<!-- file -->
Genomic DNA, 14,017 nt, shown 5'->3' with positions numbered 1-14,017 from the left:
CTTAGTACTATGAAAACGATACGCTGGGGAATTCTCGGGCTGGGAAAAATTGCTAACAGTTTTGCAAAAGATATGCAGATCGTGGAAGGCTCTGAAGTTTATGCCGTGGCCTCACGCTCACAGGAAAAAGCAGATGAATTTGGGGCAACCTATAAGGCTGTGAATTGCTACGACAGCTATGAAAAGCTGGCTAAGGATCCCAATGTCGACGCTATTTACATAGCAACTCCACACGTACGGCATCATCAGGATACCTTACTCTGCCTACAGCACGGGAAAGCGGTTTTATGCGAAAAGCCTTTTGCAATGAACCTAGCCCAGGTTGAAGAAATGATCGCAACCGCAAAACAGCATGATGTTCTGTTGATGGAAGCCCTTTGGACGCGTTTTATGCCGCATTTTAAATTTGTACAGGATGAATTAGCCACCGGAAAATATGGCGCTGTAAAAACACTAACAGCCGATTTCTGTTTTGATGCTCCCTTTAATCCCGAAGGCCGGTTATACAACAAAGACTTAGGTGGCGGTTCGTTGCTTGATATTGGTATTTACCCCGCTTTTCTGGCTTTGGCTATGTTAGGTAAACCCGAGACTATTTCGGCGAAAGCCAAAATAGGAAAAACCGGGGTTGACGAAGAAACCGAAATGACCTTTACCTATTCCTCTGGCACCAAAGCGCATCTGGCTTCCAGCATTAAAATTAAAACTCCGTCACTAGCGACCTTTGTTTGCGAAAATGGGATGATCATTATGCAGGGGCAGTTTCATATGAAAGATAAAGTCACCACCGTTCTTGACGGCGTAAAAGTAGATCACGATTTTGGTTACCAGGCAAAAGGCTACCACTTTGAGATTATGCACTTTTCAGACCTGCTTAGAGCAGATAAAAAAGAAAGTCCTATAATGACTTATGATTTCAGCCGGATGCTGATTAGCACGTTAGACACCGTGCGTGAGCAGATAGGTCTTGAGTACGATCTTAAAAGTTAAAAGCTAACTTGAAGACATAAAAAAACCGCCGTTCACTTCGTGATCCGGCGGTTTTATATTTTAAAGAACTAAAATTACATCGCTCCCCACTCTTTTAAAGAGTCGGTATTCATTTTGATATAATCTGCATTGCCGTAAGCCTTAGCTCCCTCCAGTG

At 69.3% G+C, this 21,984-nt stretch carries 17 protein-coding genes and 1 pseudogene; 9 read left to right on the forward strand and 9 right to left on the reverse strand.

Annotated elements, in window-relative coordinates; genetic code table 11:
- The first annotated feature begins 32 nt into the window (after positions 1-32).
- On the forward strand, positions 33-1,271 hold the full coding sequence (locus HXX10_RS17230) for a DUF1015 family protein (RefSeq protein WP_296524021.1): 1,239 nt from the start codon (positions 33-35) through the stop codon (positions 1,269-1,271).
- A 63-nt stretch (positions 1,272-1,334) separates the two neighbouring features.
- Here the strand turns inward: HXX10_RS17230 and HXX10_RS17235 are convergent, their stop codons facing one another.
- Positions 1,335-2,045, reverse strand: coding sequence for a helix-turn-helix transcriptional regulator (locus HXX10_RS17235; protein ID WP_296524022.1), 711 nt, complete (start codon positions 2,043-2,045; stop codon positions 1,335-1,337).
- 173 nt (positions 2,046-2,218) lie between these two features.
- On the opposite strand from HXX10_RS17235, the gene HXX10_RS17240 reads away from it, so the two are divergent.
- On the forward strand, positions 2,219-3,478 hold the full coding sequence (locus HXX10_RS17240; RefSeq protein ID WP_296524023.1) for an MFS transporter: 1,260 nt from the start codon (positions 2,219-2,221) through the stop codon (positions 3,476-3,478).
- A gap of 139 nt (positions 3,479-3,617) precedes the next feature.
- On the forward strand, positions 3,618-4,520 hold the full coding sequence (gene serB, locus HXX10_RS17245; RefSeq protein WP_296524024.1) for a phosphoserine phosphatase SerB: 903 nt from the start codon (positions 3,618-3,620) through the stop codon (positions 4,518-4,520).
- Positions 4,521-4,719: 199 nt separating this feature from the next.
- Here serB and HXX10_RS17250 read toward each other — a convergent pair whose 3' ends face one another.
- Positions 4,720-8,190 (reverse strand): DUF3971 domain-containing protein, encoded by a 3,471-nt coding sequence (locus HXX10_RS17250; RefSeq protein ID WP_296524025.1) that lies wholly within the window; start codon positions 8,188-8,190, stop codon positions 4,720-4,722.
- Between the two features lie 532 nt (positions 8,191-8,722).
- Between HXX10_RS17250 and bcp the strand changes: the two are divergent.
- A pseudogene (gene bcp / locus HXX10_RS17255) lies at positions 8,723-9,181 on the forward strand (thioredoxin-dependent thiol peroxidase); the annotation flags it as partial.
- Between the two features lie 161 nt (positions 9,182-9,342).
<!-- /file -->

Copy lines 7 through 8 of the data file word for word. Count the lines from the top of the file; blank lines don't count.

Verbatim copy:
- A 63-nt stretch (positions 1,272-1,334) separates the two neighbouring features.
- Here the strand turns inward: HXX10_RS17230 and HXX10_RS17235 are convergent, their stop codons facing one another.